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Discussion Starter · #1 ·
I need to extend the handrail on the stairs full length to pass inspection for my rental property. At the bottom half of the stairs, the wall has been opened up and now has a polished wood top surface and trim.

Top of polished wood is about 30" to a tangent on the stairs. It's low enough for a new rail to clear the overhanging wood, but its too low to attach a new rail to the studs with standard brass handrail brackets. There's a 14" wide full height column at the end of the stairs that i could attach brackets to at any location, but that would mean I'd need to span 7ft diagonally between brackets, which I'm sure is not sufficient for strength and probably doesn't meet code either.

The only way I'd be able to use the standard brackets would be to attach the railing lower on the wall, but the existing railing is already slightly lower than code specifies. I could technically fill in the opening with framing and sheetrock so i have something to attach the standard brackets to, but I'm not willing to do that much work for this project. I have no problem mounting anything to the polished wood surface or the trim, but I can't find any type of bracket like that which would mount horizontally.

Any ideas what to do here?


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Discussion Starter · #3 ·
Go to the opposite wall.
That's something I would very much like to avoid doing. This is the opposite wall - exposed sh!t brick - totally uneven and weak as hell. I feel like trying to get a true vertical mounting surface on that would be opening a gigantic can of worms.


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That's something I would very much like to avoid doing. This is the opposite wall - exposed sh!t brick - totally uneven and weak as hell. I feel like trying to get a true vertical mounting surface on that would be opening a gigantic can of worms.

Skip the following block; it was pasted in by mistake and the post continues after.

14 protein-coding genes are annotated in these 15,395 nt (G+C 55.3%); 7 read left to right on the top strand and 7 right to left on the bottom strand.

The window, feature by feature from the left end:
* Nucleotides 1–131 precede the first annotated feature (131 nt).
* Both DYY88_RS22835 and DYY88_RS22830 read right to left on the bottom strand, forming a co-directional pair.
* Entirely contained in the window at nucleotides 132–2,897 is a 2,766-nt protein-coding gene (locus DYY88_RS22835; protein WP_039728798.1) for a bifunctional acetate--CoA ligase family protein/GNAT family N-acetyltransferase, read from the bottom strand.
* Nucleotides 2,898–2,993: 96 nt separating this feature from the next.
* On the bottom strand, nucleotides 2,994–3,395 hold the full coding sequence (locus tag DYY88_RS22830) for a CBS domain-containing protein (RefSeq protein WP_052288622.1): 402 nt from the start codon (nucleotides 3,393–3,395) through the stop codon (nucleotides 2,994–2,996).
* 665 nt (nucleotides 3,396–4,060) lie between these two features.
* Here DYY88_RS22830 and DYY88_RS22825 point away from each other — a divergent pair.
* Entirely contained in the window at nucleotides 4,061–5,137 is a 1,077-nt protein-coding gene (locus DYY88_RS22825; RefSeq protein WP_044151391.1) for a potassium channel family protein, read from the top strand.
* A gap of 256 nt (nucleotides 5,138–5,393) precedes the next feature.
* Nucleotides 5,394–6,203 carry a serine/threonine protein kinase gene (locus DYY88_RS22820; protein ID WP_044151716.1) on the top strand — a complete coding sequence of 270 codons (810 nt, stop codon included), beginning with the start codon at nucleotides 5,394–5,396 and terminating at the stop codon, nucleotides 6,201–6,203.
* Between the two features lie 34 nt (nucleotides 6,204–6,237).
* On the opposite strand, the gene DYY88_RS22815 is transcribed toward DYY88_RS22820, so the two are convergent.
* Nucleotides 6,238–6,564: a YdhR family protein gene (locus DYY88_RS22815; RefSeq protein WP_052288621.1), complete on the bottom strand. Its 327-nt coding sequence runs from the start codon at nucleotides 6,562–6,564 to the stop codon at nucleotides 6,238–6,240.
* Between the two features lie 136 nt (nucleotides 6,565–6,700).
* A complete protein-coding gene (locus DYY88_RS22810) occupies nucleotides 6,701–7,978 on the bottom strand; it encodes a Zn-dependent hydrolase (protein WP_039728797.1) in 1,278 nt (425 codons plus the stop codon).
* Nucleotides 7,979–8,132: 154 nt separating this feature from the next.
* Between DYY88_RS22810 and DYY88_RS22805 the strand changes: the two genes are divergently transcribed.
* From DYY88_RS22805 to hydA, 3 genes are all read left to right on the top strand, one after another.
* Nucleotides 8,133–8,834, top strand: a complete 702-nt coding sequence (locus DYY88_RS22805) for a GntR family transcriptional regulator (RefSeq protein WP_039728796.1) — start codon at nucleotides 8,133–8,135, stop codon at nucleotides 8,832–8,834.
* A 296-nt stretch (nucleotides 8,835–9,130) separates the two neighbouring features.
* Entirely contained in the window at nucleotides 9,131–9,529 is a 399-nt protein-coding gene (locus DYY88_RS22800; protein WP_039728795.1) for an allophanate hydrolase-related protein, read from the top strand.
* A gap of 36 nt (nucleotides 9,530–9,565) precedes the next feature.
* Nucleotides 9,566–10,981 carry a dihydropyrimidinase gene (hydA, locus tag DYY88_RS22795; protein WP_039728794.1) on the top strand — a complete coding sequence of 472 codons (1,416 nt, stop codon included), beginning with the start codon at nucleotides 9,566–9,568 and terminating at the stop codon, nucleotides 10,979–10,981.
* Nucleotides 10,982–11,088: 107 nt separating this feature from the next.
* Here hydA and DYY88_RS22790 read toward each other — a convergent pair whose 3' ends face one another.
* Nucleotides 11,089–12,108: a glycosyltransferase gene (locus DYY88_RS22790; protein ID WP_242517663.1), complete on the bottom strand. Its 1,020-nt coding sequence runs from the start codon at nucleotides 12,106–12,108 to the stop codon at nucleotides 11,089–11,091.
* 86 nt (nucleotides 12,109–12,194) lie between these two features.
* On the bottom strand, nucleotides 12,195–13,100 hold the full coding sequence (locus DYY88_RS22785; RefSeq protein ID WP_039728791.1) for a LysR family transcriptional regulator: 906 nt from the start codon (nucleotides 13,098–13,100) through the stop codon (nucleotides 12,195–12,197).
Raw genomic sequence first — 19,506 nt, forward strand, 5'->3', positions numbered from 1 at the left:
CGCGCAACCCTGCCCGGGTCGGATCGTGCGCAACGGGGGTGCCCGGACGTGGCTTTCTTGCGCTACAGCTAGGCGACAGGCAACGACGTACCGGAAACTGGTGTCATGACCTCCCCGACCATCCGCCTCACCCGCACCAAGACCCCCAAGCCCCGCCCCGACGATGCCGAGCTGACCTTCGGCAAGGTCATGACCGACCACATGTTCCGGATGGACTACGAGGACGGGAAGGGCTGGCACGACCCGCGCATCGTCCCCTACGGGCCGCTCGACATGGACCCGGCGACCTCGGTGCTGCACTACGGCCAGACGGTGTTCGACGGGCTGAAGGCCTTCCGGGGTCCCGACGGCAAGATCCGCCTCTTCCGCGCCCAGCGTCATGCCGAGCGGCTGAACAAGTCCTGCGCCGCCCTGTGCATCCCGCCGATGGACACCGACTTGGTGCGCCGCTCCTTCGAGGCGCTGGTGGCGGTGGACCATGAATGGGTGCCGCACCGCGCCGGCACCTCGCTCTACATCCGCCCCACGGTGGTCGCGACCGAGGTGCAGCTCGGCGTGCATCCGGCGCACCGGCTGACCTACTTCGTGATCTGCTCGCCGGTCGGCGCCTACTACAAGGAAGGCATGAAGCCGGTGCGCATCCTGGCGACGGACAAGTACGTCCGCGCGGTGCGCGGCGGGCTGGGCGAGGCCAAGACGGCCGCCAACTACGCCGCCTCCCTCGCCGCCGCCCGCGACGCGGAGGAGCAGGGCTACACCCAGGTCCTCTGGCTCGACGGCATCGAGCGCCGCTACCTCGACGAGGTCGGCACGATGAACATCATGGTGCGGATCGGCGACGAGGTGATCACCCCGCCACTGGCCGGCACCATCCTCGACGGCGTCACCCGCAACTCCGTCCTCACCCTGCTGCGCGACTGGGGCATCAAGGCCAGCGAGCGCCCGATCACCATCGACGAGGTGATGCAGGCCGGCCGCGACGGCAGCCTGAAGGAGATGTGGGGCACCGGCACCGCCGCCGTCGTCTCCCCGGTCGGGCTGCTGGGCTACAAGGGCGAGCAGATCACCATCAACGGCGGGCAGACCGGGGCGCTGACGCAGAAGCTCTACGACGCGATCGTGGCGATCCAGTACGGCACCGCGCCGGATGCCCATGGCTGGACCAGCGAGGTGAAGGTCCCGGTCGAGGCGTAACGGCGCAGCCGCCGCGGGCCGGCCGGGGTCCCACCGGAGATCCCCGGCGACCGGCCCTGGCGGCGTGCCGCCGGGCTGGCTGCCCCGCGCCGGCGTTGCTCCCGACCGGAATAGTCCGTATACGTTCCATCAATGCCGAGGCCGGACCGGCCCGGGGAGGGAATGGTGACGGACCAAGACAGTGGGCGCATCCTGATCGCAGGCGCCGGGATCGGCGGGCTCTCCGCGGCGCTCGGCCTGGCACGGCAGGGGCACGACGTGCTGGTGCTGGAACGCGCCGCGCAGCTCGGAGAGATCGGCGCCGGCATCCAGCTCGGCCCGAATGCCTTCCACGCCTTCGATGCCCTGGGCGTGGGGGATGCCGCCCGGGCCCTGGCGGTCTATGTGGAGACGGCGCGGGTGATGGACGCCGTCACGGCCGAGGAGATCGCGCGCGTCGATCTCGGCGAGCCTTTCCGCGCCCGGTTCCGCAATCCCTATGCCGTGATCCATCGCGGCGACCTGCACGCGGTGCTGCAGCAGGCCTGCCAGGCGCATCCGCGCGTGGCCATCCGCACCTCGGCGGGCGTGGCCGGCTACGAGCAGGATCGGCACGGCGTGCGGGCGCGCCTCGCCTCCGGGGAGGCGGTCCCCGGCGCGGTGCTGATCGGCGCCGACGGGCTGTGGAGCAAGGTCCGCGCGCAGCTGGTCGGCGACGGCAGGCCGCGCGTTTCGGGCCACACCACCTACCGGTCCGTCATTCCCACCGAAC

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You have a post to put the bottom bracket to.
 

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Discussion Starter · #5 ·
You have a post to put the bottom bracket to.
Yeah, i mentioned that in the OP. But that would mean only 2 brackets on the rail, and the brackets would span 7ft. Wouldn't provide adequate strength. To make things worse, this house was rehabbed with light steel framing, so i don't really have studs to anchor to. Probably going to have to cut open the sheetrock and sister 2x4s to the steel studs like i had to do in the bathroom to mount a medicine cabinet.

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Yeah, i mentioned that in the OP. But that would mean only 2 brackets on the rail, and the brackets would span 7ft. Wouldn't provide adequate strength. To make things worse, this house was rehabbed with light steel framing, so i don't really have studs to anchor to. Probably going to have to cut open the sheetrock and sister 2x4s to the steel studs like i had to do in the bathroom to mount a medicine cabinet.

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That post is holding the floor above so you will have real structure in there.

Reinforce that hand railing with square tubing under or change to a metal rail.
 

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Discussion Starter · #7 ·
That post is holding the floor above so you will have real structure in there.

Reinforce that hand railing with square tubing under or change to a metal rail.
What exactly do you mean by reinforce with square tubing? Do you happen to have a photo of this?

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Discussion Starter · #9 ·

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My local home Depot is pretty ****ty so i highly doubt they'll have it in colors. Actually i don't even think they carry pieces bigger than maybe 8ft.

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It could be in pieces as long as you get long enough for the 7 ft span.



 

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Use a beefier handrail like the 6010 profile that is continuous and runs the full length of the stairs, (returned back to the walls on each end per code), move it up to the standard height 34-38" above nosing (per code) and you could probably get away with 3 brackets on the entire staircase. They need to be no more than 6 ft on center apart. (Per code) That opening doesnt look 7 ft long but you've got the tape measure. If it is, add 2 or 3 vertical 2x4s between the ceiling and the wall cap and wrap them with trim to match the wall cap. Then put the bracket on that, 6 feet from the one on the bottom column.